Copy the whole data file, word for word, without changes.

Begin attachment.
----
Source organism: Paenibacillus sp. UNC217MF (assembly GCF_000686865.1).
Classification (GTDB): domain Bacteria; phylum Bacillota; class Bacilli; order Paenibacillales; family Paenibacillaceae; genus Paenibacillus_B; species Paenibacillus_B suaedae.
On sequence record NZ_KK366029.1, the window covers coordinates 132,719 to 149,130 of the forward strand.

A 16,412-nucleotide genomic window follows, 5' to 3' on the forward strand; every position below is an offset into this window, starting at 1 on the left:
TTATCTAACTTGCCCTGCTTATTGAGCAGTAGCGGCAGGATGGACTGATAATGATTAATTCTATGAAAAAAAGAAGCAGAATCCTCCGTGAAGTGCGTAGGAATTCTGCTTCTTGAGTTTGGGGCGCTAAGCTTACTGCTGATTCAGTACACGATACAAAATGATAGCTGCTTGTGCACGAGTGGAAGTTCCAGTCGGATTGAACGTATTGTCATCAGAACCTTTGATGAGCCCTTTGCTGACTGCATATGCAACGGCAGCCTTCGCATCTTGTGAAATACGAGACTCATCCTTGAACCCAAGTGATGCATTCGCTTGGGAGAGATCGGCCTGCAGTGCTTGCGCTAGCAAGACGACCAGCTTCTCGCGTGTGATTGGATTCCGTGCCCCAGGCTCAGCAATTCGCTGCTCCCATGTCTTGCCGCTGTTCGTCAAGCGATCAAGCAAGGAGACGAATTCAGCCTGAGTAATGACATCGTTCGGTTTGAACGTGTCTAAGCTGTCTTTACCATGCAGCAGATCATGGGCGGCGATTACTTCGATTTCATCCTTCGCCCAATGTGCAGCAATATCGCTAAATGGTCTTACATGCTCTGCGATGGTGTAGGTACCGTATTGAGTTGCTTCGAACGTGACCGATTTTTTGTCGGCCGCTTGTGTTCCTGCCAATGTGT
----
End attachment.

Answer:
Source organism: Paenibacillus sp. UNC217MF (assembly GCF_000686865.1).
Classification (GTDB): domain Bacteria; phylum Bacillota; class Bacilli; order Paenibacillales; family Paenibacillaceae; genus Paenibacillus_B; species Paenibacillus_B suaedae.
On sequence record NZ_KK366029.1, the window covers coordinates 132,719 to 149,130 of the forward strand.

A 16,412-nucleotide genomic window follows, 5' to 3' on the forward strand; every position below is an offset into this window, starting at 1 on the left:
TTATCTAACTTGCCCTGCTTATTGAGCAGTAGCGGCAGGATGGACTGATAATGATTAATTCTATGAAAAAAAGAAGCAGAATCCTCCGTGAAGTGCGTAGGAATTCTGCTTCTTGAGTTTGGGGCGCTAAGCTTACTGCTGATTCAGTACACGATACAAAATGATAGCTGCTTGTGCACGAGTGGAAGTTCCAGTCGGATTGAACGTATTGTCATCAGAACCTTTGATGAGCCCTTTGCTGACTGCATATGCAACGGCAGCCTTCGCATCTTGTGAAATACGAGACTCATCCTTGAACCCAAGTGATGCATTCGCTTGGGAGAGATCGGCCTGCAGTGCTTGCGCTAGCAAGACGACCAGCTTCTCGCGTGTGATTGGATTCCGTGCCCCAGGCTCAGCAATTCGCTGCTCCCATGTCTTGCCGCTGTTCGTCAAGCGATCAAGCAAGGAGACGAATTCAGCCTGAGTAATGACATCGTTCGGTTTGAACGTGTCTAAGCTGTCTTTACCATGCAGCAGATCATGGGCGGCGATTACTTCGATTTCATCCTTCGCCCAATGTGCAGCAATATCGCTAAATGGTCTTACATGCTCTGCGATGGTGTAGGTACCGTATTGAGTTGCTTCGAACGTGACCGATTTTTTGTCGGCCGCTTGTGTTCCTGCCAATGTGT